be at peace, I will not say with men, but even with beasts and the brute
creation, according to what is said in the book of the blessed Job: "For
the beasts of the field will be at peace with thee;" for we shall not
fear offences coming from without, nor will any occasion of falling trouble
us from outside, if the roots of such are not admitted and implanted within
in our own selves: for "they have great peace who love thy law, O God;
and they have no occasion of falling."
Notes for Book 9, Chapter 8
1. Job 5:23. 2. Ps. 118 :165.
CHAPTER IX. Of another
sort of dejection which produces despair of salvation.
THERE is, too, another still more objectionable sort of dejection, which
produces in the guilty soul no amendment of life or correction of faults,
but the most destructive despair: which did not make Cain repent after
the murder of his brother, or Judas, after the betrayal, hasten to relieve
himself by making amends, but drove him to hang himself in despair.
CHAPTER X. Of the
only thing in which dejection is useful to us.
AND so we must see that dejection is only useful to us in one case,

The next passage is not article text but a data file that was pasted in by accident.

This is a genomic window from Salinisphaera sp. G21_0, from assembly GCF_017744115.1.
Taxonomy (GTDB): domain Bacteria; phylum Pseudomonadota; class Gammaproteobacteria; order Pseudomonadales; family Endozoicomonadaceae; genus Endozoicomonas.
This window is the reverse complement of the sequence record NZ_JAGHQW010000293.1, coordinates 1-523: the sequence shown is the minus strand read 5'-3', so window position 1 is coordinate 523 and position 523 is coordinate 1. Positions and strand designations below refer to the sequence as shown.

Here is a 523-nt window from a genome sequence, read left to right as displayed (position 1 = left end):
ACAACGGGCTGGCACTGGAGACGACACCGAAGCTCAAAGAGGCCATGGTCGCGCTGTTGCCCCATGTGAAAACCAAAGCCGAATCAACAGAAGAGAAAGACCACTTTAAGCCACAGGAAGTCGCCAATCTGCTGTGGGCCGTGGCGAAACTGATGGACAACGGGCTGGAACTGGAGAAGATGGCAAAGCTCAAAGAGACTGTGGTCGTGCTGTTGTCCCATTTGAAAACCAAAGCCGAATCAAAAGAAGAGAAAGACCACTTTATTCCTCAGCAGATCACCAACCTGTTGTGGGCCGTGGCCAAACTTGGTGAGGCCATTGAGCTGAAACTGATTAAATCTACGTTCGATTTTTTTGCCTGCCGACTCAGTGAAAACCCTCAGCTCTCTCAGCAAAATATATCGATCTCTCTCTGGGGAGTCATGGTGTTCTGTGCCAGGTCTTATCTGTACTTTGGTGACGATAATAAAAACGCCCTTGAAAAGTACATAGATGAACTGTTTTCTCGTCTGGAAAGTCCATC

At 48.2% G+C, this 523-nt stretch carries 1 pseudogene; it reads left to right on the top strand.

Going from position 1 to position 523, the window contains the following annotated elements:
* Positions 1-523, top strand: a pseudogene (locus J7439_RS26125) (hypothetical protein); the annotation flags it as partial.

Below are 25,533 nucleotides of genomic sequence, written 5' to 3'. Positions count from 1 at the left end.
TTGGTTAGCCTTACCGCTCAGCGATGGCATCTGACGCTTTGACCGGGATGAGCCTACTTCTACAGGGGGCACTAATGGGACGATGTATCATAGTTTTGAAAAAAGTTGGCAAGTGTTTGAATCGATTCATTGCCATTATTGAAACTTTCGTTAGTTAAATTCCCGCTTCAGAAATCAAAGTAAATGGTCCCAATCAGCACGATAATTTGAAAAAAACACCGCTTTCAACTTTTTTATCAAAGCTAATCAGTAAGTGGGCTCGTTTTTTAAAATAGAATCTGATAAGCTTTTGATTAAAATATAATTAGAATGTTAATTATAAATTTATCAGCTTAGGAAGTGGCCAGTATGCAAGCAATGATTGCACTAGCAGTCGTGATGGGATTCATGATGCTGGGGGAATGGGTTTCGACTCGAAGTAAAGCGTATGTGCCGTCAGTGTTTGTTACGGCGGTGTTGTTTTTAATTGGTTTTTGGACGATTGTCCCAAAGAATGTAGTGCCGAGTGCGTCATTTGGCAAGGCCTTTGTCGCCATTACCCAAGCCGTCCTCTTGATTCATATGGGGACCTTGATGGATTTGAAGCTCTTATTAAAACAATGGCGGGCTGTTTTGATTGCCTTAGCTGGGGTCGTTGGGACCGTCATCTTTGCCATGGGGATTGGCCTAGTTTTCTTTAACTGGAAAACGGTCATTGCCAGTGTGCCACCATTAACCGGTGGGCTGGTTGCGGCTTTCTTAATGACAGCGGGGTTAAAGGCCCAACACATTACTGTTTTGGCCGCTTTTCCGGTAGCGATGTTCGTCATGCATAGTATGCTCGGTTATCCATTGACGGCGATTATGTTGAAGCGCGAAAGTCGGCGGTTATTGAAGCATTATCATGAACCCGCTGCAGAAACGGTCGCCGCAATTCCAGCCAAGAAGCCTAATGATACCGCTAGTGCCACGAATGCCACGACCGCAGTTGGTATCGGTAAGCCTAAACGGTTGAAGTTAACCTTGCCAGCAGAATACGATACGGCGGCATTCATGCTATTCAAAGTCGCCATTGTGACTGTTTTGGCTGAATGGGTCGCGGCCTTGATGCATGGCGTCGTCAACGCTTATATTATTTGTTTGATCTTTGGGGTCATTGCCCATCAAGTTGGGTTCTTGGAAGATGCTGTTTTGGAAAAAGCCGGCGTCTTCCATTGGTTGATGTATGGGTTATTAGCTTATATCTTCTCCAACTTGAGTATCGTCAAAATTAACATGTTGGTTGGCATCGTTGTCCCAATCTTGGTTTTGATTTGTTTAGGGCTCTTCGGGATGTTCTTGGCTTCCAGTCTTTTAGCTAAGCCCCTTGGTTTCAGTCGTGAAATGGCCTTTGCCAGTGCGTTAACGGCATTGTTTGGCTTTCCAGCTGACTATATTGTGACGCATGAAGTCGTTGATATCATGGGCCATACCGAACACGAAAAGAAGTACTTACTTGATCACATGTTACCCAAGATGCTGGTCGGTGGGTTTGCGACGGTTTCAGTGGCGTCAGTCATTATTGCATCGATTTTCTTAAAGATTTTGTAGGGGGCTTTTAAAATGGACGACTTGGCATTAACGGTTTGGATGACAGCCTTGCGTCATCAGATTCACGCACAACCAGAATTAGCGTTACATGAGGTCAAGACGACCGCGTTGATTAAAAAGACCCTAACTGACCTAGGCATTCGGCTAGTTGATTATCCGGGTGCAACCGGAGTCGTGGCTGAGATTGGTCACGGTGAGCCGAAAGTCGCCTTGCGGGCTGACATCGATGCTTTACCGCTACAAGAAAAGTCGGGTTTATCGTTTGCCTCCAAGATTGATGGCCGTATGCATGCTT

when we yield to it either in penitence for sin, or through being inflamed
with the desire of perfection, or the contemplation of future blessedness.
And of this the blessed Apostle says: "The sorrow which is according to
God worketh repentance steadfast unto salvation: but the sorrow of the
world worketh death."
Note for Book 9, Chapter 10
1. 2 Cor. 7:10.
CHAPTER XI. How we can
decide what is useful and the sorrow according to God,
and what is devilish and deadly.
BUT that dejection and sorrow which "worketh repentance steadfast unto
salvation" is obedient, civil, humble, kindly, gentle, and patient, as
it springs from the love of God, and unweariedly extends itself from desire
of perfection to every bodily grief and sorrow of spirit; and somehow or
other rejoicing and feeding on hope of its own profit preserves all the
gentleness of courtesy and forbearance, as it has in itself all the fruits